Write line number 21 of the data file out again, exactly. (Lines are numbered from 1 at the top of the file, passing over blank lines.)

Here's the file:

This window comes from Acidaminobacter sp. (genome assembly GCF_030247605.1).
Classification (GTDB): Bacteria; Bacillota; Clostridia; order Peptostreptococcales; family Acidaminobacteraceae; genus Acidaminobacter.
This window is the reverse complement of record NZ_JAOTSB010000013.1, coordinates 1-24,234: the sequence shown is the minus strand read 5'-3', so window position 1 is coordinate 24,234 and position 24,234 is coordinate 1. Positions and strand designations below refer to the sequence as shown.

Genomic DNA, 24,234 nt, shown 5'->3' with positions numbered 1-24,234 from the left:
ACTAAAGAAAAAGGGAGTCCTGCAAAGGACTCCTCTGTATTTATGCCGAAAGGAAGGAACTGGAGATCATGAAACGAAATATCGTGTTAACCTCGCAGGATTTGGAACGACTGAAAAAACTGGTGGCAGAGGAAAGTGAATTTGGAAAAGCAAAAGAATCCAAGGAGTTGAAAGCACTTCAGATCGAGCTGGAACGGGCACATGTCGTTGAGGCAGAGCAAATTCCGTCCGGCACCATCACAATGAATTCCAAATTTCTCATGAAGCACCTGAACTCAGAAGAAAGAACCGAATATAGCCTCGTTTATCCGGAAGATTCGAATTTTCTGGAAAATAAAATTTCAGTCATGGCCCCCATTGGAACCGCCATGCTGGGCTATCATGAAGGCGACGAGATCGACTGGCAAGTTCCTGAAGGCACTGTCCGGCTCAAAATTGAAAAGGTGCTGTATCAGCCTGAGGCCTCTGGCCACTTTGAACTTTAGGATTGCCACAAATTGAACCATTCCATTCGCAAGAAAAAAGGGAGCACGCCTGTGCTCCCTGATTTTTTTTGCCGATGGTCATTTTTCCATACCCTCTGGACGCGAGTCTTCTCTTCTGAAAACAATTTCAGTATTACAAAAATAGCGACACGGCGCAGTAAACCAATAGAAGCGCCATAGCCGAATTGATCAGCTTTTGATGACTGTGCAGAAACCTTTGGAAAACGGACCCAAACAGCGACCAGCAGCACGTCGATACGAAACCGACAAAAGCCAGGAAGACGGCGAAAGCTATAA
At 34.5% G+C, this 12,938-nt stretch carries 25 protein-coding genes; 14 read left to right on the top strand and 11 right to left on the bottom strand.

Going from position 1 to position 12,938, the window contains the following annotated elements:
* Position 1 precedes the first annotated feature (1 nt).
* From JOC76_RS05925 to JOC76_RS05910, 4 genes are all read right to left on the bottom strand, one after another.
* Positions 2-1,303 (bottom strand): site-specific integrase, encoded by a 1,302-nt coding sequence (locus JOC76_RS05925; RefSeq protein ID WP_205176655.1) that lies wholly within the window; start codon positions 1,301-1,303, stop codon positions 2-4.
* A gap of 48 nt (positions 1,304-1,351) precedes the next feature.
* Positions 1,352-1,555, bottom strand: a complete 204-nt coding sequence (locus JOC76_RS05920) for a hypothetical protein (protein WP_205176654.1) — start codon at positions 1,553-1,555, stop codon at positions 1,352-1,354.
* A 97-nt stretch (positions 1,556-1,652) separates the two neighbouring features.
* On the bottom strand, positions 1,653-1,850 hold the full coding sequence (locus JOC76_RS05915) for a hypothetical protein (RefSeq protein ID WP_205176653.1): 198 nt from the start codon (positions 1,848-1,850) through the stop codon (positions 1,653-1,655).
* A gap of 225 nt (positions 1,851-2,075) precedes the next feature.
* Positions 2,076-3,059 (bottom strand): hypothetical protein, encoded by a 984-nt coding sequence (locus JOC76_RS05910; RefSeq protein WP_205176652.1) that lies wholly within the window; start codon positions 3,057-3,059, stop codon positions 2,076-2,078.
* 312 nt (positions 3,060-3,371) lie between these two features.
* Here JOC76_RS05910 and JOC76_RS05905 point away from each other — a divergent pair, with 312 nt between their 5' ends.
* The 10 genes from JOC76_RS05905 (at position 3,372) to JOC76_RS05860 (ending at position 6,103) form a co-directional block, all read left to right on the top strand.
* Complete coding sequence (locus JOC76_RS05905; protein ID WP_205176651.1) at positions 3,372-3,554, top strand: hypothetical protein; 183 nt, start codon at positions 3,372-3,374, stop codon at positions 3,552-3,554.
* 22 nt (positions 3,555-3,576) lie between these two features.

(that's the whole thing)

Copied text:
* 22 nt (positions 3,555-3,576) lie between these two features.